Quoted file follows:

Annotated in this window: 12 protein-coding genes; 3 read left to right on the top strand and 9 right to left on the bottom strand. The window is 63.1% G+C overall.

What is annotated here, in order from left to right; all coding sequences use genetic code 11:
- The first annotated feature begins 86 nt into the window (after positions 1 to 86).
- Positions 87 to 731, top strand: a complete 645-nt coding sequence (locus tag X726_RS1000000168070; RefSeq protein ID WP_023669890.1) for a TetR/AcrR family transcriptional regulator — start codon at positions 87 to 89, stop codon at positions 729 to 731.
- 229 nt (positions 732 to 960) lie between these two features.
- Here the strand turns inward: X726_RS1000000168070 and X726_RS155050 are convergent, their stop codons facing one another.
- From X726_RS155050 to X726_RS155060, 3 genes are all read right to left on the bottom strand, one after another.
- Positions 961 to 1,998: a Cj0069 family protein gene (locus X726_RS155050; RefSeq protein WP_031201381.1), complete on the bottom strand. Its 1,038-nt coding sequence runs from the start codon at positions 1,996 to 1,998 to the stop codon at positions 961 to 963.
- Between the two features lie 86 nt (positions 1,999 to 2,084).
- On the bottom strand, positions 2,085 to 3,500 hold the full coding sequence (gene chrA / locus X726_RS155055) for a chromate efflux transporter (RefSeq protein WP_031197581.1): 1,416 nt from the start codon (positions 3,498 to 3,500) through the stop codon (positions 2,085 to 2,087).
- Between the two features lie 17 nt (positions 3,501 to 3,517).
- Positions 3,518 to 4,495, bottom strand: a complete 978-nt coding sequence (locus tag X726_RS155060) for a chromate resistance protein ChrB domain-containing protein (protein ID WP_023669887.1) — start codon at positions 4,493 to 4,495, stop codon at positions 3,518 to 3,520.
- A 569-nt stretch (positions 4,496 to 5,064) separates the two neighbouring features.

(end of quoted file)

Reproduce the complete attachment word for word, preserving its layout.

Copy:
Annotated in this window: 12 protein-coding genes; 3 read left to right on the top strand and 9 right to left on the bottom strand. The window is 63.1% G+C overall.

What is annotated here, in order from left to right; all coding sequences use genetic code 11:
- The first annotated feature begins 86 nt into the window (after positions 1 to 86).
- Positions 87 to 731, top strand: a complete 645-nt coding sequence (locus tag X726_RS1000000168070; RefSeq protein ID WP_023669890.1) for a TetR/AcrR family transcriptional regulator — start codon at positions 87 to 89, stop codon at positions 729 to 731.
- 229 nt (positions 732 to 960) lie between these two features.
- Here the strand turns inward: X726_RS1000000168070 and X726_RS155050 are convergent, their stop codons facing one another.
- From X726_RS155050 to X726_RS155060, 3 genes are all read right to left on the bottom strand, one after another.
- Positions 961 to 1,998: a Cj0069 family protein gene (locus X726_RS155050; RefSeq protein WP_031201381.1), complete on the bottom strand. Its 1,038-nt coding sequence runs from the start codon at positions 1,996 to 1,998 to the stop codon at positions 961 to 963.
- Between the two features lie 86 nt (positions 1,999 to 2,084).
- On the bottom strand, positions 2,085 to 3,500 hold the full coding sequence (gene chrA / locus X726_RS155055) for a chromate efflux transporter (RefSeq protein WP_031197581.1): 1,416 nt from the start codon (positions 3,498 to 3,500) through the stop codon (positions 2,085 to 2,087).
- Between the two features lie 17 nt (positions 3,501 to 3,517).
- Positions 3,518 to 4,495, bottom strand: a complete 978-nt coding sequence (locus tag X726_RS155060) for a chromate resistance protein ChrB domain-containing protein (protein ID WP_023669887.1) — start codon at positions 4,493 to 4,495, stop codon at positions 3,518 to 3,520.
- A 569-nt stretch (positions 4,496 to 5,064) separates the two neighbouring features.